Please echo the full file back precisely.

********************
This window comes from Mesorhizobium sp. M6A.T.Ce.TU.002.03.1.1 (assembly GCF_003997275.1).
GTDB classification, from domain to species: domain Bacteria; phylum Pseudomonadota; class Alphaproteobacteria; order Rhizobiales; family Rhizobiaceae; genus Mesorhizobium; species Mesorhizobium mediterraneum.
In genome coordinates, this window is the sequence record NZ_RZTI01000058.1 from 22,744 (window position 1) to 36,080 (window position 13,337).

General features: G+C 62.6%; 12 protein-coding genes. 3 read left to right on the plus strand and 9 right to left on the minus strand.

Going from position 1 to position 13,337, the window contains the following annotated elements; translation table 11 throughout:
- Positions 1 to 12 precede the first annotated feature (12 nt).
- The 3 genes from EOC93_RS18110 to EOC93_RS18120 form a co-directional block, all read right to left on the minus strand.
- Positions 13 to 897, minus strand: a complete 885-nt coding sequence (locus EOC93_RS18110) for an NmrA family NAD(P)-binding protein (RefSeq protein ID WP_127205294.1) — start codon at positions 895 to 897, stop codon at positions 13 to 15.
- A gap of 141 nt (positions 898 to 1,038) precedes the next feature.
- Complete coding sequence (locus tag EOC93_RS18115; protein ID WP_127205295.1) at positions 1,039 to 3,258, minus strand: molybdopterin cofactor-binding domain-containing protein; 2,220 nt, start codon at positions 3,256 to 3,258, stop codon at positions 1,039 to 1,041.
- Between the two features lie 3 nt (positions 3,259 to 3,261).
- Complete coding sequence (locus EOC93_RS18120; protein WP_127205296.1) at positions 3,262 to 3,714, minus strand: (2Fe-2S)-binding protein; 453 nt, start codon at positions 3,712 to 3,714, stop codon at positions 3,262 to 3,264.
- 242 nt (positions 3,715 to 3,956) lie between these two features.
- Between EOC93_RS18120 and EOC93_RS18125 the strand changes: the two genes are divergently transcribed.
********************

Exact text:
This window comes from Mesorhizobium sp. M6A.T.Ce.TU.002.03.1.1 (assembly GCF_003997275.1).
GTDB classification, from domain to species: domain Bacteria; phylum Pseudomonadota; class Alphaproteobacteria; order Rhizobiales; family Rhizobiaceae; genus Mesorhizobium; species Mesorhizobium mediterraneum.
In genome coordinates, this window is the sequence record NZ_RZTI01000058.1 from 22,744 (window position 1) to 36,080 (window position 13,337).

General features: G+C 62.6%; 12 protein-coding genes. 3 read left to right on the plus strand and 9 right to left on the minus strand.

Going from position 1 to position 13,337, the window contains the following annotated elements; translation table 11 throughout:
- Positions 1 to 12 precede the first annotated feature (12 nt).
- The 3 genes from EOC93_RS18110 to EOC93_RS18120 form a co-directional block, all read right to left on the minus strand.
- Positions 13 to 897, minus strand: a complete 885-nt coding sequence (locus EOC93_RS18110) for an NmrA family NAD(P)-binding protein (RefSeq protein ID WP_127205294.1) — start codon at positions 895 to 897, stop codon at positions 13 to 15.
- A gap of 141 nt (positions 898 to 1,038) precedes the next feature.
- Complete coding sequence (locus tag EOC93_RS18115; protein ID WP_127205295.1) at positions 1,039 to 3,258, minus strand: molybdopterin cofactor-binding domain-containing protein; 2,220 nt, start codon at positions 3,256 to 3,258, stop codon at positions 1,039 to 1,041.
- Between the two features lie 3 nt (positions 3,259 to 3,261).
- Complete coding sequence (locus EOC93_RS18120; protein WP_127205296.1) at positions 3,262 to 3,714, minus strand: (2Fe-2S)-binding protein; 453 nt, start codon at positions 3,712 to 3,714, stop codon at positions 3,262 to 3,264.
- 242 nt (positions 3,715 to 3,956) lie between these two features.
- Between EOC93_RS18120 and EOC93_RS18125 the strand changes: the two genes are divergently transcribed.